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Armed Forces Covenant

Be Carbon Monoxide Aware

Carbon Monoxide (CO) is potentially fatal and even low-levels of the poison can cause lasting damage to your health. You can't see it, taste it or smell it but CO can kill quickly without warning.

How is carbon monoxide produced?

Carbon based fuels, including gas, oil, wood and coal, are usually safe to use. A shortage of air can cause the fuel to not burn properly. It is when the fuel does not burn properly that excess CO is produced.

What does carbon monoxide do?

When CO enters the body it is absorbed in place of oxygen in the bloodstream and prevents the blood from bringing oxygen to the cells, tissues and organs that need it.

Starved of oxygen the cells and tissues can be damaged or die and organs can fail.

Because of the way CO effects the body you should always be aware of the following symptoms: Headaches, dizziness, nausea, vomiting, drowsiness and fatigue.

CO dangers in the home

Boilers, heaters and cooking applicances that use a carbon containing fuel (e.g. oil, gas and solid fuel) have the potential to produce carbon monoxide if they are not installed correctly, are poorly maintained or used incorrectly.

  • It is important that flues and chimneys are cleaned and that vents to the outside and are not blocked or covered.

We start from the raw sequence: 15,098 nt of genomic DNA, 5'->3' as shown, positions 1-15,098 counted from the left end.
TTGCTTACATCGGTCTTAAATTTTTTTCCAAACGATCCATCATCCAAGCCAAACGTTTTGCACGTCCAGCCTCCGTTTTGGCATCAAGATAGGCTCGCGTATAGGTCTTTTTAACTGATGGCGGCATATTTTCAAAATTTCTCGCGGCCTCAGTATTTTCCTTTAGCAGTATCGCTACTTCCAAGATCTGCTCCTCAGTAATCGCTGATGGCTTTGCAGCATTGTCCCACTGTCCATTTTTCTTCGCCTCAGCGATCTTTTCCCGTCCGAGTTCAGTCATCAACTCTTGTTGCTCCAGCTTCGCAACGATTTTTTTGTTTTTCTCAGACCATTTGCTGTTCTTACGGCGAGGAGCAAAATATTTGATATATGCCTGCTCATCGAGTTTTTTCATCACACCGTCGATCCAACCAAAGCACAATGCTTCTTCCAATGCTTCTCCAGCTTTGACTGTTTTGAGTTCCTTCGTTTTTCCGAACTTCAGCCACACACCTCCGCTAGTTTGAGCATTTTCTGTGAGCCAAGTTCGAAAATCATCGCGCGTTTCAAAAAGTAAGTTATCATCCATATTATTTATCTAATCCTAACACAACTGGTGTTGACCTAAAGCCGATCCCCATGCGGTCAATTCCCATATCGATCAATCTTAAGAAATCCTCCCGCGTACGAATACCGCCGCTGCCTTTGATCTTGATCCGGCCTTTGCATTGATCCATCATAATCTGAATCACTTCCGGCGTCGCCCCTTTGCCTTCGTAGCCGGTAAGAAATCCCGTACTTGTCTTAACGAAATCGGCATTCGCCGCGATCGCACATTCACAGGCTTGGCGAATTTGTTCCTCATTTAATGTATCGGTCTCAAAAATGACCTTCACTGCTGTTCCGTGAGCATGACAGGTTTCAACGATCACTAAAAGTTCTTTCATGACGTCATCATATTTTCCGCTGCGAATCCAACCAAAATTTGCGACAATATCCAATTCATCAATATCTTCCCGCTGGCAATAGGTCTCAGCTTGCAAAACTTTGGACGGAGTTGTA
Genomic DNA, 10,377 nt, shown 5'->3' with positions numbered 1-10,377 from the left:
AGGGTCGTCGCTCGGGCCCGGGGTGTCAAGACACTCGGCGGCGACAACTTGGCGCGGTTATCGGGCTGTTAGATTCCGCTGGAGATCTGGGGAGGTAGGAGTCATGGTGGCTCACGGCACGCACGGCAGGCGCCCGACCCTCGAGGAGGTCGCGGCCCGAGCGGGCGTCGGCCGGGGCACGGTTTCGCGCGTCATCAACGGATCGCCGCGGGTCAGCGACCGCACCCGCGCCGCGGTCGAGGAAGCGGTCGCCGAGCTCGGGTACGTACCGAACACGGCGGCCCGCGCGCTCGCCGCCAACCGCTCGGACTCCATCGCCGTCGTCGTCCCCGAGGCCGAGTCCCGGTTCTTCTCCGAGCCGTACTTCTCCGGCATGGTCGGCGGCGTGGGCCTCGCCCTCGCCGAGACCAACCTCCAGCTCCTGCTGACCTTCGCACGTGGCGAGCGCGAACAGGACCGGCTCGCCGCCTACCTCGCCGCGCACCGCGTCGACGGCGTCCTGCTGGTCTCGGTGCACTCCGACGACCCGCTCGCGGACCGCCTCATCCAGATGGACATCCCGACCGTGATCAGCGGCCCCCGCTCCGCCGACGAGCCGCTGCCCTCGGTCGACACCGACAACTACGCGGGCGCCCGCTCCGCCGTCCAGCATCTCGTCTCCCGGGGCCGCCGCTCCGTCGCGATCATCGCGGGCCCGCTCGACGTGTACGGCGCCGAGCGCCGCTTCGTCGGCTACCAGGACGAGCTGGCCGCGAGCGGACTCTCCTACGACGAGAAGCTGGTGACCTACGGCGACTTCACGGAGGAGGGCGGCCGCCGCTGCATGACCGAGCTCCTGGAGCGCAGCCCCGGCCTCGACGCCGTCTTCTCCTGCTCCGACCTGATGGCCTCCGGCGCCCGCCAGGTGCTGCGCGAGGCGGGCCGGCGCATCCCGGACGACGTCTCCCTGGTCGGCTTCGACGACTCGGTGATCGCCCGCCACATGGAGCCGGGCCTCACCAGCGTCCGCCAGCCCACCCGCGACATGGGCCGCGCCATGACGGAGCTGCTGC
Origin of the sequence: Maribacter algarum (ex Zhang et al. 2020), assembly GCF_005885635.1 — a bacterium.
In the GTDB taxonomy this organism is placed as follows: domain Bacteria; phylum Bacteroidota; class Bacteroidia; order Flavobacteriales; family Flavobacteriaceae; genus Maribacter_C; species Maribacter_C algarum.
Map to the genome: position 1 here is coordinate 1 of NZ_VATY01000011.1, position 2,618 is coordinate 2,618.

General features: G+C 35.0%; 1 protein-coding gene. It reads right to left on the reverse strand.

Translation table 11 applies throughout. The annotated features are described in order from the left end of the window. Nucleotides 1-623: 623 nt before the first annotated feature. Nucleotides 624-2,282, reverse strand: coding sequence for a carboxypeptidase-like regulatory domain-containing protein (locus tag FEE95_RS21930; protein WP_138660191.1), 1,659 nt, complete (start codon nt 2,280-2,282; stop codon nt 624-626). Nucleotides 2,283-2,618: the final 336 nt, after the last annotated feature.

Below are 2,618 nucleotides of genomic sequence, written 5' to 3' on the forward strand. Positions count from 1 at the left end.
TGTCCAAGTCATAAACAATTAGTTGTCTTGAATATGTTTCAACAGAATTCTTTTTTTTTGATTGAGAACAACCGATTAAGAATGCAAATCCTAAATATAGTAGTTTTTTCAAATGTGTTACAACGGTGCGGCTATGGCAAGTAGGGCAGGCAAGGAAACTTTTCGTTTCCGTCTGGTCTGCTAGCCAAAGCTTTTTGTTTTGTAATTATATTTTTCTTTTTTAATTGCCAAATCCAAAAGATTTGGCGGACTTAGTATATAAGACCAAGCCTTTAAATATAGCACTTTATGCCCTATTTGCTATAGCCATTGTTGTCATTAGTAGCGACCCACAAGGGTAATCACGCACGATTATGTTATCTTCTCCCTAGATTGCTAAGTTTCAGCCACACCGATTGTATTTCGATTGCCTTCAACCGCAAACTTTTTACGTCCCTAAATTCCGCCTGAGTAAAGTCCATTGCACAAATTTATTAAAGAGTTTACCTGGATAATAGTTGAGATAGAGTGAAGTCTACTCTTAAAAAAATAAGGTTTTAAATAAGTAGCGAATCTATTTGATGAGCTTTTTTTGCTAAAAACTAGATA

• Any un-flued heating or cooking appliance (which is meant to work without a flue) should not be used in small, closed-up rooms as adequate ventilation is required to ensure these appliances work correctly.
  • Keep appliances and vents clean to ensure that their is sufficient airflow.
  • It is important that appliances are maintained by an appropriately registered engineer.

You can help further control the risks by installing an audible carbon monoxide alarm which is EN50291 compliant in your home.

Keep vents clear image

Keep vents clear of obstructions so air can flow.

CO dangers outdoors

Lethal levels of CO can quickly build up in enclosed or poorly ventilated areas so:

When using disposable / portable barbecues

  • Never take a portable / disposable barbecue into an enclosed space, like a tent or caravan, for cooking or heating purposes. If cooking in an enclosed space use a gas light or stove instead.
  • Don't bring the barbecue inside the tent or caravan to cool down. It can still be active and give off carbon monoxide.

When using gaslights or stoves

  • Make sure gas lights and stoves are kept clean, especially if using them in enclosed spaces. Dirt buildup can starve the fire and cause it to produce carbon monoxide.

You can further minimise the risk by taking a fresh portable CO detector with you to the festival or campsite and place it in the tent to detect a build up of CO.

Don't use barbecues inside

Never use a portable / displosable barbecue in an enclosed space.

You can download a copy of a single sided leaflet, which can also be used as a poster, that contains the carbon monoxide outdoors safety information below.

PDF Be Carbon Monoxide Aware Leaflet
(451.63 KB)

Other CO dangers

Wherever a carbon fuel is burned there is the potential for carbon monoxide to be produced and accumulate:

  • Never run your car engine in a confined space, such as a garage.
  • Smoking also produces carbon monoxide, be careful smoking in enclosed spaces.

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